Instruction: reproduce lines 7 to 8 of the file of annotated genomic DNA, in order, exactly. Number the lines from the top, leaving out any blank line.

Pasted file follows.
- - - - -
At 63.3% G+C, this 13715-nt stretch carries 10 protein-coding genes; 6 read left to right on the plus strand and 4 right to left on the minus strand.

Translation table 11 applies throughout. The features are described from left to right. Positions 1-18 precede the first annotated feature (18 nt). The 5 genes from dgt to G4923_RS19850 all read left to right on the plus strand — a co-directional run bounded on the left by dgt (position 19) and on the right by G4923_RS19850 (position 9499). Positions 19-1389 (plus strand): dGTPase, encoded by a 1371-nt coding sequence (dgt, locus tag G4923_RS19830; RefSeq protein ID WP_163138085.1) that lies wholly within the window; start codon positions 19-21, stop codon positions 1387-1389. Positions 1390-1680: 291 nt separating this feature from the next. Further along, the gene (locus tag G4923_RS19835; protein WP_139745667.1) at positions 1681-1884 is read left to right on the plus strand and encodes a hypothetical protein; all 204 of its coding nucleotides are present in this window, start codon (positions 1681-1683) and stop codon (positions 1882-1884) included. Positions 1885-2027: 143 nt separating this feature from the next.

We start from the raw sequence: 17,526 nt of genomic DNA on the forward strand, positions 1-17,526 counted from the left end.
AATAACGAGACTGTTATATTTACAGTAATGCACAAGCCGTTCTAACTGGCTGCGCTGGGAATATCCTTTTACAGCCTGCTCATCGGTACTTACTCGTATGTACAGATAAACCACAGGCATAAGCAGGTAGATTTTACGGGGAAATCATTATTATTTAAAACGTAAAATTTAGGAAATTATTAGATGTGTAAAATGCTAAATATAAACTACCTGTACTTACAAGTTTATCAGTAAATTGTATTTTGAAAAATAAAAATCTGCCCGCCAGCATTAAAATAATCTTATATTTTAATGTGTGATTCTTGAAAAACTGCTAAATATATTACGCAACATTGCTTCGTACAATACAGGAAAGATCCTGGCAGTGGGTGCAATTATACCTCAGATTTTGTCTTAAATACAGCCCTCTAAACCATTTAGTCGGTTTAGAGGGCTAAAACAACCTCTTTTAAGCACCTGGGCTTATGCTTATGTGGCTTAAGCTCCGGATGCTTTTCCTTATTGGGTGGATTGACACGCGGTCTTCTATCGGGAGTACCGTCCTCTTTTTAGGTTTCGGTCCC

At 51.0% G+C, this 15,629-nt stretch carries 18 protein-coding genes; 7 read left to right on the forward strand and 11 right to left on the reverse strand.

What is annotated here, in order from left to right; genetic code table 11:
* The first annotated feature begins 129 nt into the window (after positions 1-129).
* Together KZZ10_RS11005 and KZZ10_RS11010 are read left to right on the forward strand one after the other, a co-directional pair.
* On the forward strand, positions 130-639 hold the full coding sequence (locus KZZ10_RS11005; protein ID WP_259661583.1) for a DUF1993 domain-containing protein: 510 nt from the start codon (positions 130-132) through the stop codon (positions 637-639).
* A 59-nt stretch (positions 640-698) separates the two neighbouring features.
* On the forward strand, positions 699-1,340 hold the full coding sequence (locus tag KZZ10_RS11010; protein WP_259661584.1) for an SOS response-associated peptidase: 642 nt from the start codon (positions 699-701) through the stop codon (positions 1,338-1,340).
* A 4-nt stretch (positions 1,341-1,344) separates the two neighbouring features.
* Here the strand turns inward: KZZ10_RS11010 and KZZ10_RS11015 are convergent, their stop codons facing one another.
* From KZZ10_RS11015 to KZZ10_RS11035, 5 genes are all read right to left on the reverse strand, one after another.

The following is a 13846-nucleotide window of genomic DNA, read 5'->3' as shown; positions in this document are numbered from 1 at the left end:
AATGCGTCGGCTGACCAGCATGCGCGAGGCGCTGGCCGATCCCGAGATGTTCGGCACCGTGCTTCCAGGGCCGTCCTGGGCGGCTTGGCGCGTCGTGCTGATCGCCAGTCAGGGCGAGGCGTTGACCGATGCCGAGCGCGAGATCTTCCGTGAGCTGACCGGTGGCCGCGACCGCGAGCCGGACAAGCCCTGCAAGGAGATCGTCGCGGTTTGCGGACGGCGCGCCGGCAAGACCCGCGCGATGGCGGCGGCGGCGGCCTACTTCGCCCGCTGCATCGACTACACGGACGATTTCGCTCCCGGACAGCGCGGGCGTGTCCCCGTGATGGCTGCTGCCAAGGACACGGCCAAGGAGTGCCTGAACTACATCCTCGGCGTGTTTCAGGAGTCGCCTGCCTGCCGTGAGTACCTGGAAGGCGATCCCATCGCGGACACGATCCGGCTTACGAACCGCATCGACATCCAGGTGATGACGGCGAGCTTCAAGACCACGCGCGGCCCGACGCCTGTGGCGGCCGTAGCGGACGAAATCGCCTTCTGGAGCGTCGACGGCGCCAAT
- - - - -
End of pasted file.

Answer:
* The first annotated feature begins 129 nt into the window (after positions 1-129).
* Together KZZ10_RS11005 and KZZ10_RS11010 are read left to right on the forward strand one after the other, a co-directional pair.